## Summing the Fibonacci Sequence

An image from nature (by Sustainable San Mateo). The golden ratio approximately (this is a topic for discussion) appears in here and is closely related to the Fibonacci sequence.

Consider the following problem (Project Euler, Problem #2):

Each new term in the Fibonacci sequence is generated by adding the previous two terms. By starting with 1 and 2, the first 10 terms will be:

1, 2, 3, 5, 8, 13, 21, 34, 55, 89, …

By considering the terms in the Fibonacci sequence whose values do not exceed four million, find the sum of the even-valued terms.

Solving this problem by using a programming language is relatively easy and requires only looping through the sequence. How can you tackle this problem without the need for a computer? Spoiler alert: there is only one final step in which we will use a calculator.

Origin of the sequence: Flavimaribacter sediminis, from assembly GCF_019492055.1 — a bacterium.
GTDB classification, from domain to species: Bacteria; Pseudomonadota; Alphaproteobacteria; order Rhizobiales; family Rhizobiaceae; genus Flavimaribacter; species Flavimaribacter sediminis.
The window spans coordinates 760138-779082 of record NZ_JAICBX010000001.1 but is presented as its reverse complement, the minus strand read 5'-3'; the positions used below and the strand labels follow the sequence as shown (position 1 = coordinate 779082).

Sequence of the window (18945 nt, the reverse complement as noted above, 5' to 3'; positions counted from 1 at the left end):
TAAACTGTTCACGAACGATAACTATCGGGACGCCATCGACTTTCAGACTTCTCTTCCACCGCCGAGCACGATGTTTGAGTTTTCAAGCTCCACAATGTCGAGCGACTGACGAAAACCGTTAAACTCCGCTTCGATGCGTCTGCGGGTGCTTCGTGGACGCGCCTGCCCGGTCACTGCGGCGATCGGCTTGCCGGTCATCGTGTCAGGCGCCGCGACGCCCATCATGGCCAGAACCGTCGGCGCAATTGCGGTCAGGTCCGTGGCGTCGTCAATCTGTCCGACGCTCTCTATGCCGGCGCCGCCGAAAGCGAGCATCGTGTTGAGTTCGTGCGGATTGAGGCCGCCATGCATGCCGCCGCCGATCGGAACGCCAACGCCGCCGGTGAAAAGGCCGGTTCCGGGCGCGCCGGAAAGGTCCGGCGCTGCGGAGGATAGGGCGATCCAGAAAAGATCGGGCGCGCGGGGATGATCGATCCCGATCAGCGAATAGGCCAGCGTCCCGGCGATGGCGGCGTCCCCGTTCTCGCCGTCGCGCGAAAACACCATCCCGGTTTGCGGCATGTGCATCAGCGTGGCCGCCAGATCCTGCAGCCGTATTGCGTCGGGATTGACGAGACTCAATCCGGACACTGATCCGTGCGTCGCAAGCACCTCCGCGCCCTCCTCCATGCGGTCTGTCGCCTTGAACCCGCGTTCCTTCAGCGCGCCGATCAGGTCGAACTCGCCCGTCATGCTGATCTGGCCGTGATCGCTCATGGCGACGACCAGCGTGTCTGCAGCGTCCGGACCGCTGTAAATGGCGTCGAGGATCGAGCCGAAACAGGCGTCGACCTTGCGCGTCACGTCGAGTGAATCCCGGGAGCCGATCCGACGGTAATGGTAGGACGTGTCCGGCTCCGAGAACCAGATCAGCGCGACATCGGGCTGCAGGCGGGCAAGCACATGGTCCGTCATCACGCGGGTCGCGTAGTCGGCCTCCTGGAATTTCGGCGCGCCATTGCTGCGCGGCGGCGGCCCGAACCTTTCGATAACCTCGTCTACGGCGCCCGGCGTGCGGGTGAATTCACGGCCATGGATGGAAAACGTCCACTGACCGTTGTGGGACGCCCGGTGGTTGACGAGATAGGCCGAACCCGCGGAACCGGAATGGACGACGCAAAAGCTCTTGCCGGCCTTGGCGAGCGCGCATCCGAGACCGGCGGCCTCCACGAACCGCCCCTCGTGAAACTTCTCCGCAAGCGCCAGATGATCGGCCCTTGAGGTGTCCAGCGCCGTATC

## Why Scala?

Scala is jet another programming language in the world of programming languages. Its first version was released in 2001 and was conceptually developed by Martin Odersky, a professor at the EPFL in Switzerland. Fun fact: one of his first projects was called Pizza and was a super set of the Java language. Later on, he developed Scala. The name and logo are easy to explain. First of all, Scala stands for SCalable LAnguage. Another translation: “Scala” means “staircase” in Italian. The logo is based on a particular staircase in one of the buildings of EPFL. Now we have had a decent introduction to Scala, we can start exploring the language itself. So what is Scala all about?

The inspiration for the Scala logo.